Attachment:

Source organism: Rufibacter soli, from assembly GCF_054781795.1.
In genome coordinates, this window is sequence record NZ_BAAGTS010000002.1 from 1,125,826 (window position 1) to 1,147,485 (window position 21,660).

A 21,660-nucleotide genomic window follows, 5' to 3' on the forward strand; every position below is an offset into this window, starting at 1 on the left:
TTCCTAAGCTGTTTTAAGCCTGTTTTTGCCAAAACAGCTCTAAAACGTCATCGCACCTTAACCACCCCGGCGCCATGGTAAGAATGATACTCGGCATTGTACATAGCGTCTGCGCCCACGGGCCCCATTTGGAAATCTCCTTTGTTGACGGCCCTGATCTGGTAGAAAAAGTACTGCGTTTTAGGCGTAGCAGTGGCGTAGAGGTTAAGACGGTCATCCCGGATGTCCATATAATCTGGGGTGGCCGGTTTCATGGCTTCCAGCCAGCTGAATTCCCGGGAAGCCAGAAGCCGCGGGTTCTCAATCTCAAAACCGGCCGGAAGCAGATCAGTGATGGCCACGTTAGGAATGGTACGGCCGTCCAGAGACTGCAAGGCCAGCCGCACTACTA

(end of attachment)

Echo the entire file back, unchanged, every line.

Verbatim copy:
Source organism: Rufibacter soli, from assembly GCF_054781795.1.
In genome coordinates, this window is sequence record NZ_BAAGTS010000002.1 from 1,125,826 (window position 1) to 1,147,485 (window position 21,660).

A 21,660-nucleotide genomic window follows, 5' to 3' on the forward strand; every position below is an offset into this window, starting at 1 on the left:
TTCCTAAGCTGTTTTAAGCCTGTTTTTGCCAAAACAGCTCTAAAACGTCATCGCACCTTAACCACCCCGGCGCCATGGTAAGAATGATACTCGGCATTGTACATAGCGTCTGCGCCCACGGGCCCCATTTGGAAATCTCCTTTGTTGACGGCCCTGATCTGGTAGAAAAAGTACTGCGTTTTAGGCGTAGCAGTGGCGTAGAGGTTAAGACGGTCATCCCGGATGTCCATATAATCTGGGGTGGCCGGTTTCATGGCTTCCAGCCAGCTGAATTCCCGGGAAGCCAGAAGCCGCGGGTTCTCAATCTCAAAACCGGCCGGAAGCAGATCAGTGATGGCCACGTTAGGAATGGTACGGCCGTCCAGAGACTGCAAGGCCAGCCGCACTACTA